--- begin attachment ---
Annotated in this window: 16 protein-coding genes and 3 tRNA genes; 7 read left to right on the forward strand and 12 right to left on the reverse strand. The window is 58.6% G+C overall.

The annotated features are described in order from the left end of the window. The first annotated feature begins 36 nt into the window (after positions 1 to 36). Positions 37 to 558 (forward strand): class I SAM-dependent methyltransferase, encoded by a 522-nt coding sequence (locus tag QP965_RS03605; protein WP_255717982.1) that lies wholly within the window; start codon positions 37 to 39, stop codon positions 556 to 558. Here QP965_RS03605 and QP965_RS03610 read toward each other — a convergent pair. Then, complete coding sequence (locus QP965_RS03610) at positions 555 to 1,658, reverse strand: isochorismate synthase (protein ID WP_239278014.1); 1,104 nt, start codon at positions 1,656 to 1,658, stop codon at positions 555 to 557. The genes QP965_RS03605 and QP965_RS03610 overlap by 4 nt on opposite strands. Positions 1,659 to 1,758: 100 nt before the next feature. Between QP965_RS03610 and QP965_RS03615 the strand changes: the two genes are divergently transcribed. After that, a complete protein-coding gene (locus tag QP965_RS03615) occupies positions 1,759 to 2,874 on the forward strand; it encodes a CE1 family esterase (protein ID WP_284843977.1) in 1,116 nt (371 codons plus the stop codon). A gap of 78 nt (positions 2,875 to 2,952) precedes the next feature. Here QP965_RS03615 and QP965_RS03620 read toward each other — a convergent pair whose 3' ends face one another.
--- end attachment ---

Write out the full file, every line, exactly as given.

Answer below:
Annotated in this window: 16 protein-coding genes and 3 tRNA genes; 7 read left to right on the forward strand and 12 right to left on the reverse strand. The window is 58.6% G+C overall.

The annotated features are described in order from the left end of the window. The first annotated feature begins 36 nt into the window (after positions 1 to 36). Positions 37 to 558 (forward strand): class I SAM-dependent methyltransferase, encoded by a 522-nt coding sequence (locus tag QP965_RS03605; protein WP_255717982.1) that lies wholly within the window; start codon positions 37 to 39, stop codon positions 556 to 558. Here QP965_RS03605 and QP965_RS03610 read toward each other — a convergent pair. Then, complete coding sequence (locus QP965_RS03610) at positions 555 to 1,658, reverse strand: isochorismate synthase (protein ID WP_239278014.1); 1,104 nt, start codon at positions 1,656 to 1,658, stop codon at positions 555 to 557. The genes QP965_RS03605 and QP965_RS03610 overlap by 4 nt on opposite strands. Positions 1,659 to 1,758: 100 nt before the next feature. Between QP965_RS03610 and QP965_RS03615 the strand changes: the two genes are divergently transcribed. After that, a complete protein-coding gene (locus tag QP965_RS03615) occupies positions 1,759 to 2,874 on the forward strand; it encodes a CE1 family esterase (protein ID WP_284843977.1) in 1,116 nt (371 codons plus the stop codon). A gap of 78 nt (positions 2,875 to 2,952) precedes the next feature. Here QP965_RS03615 and QP965_RS03620 read toward each other — a convergent pair whose 3' ends face one another.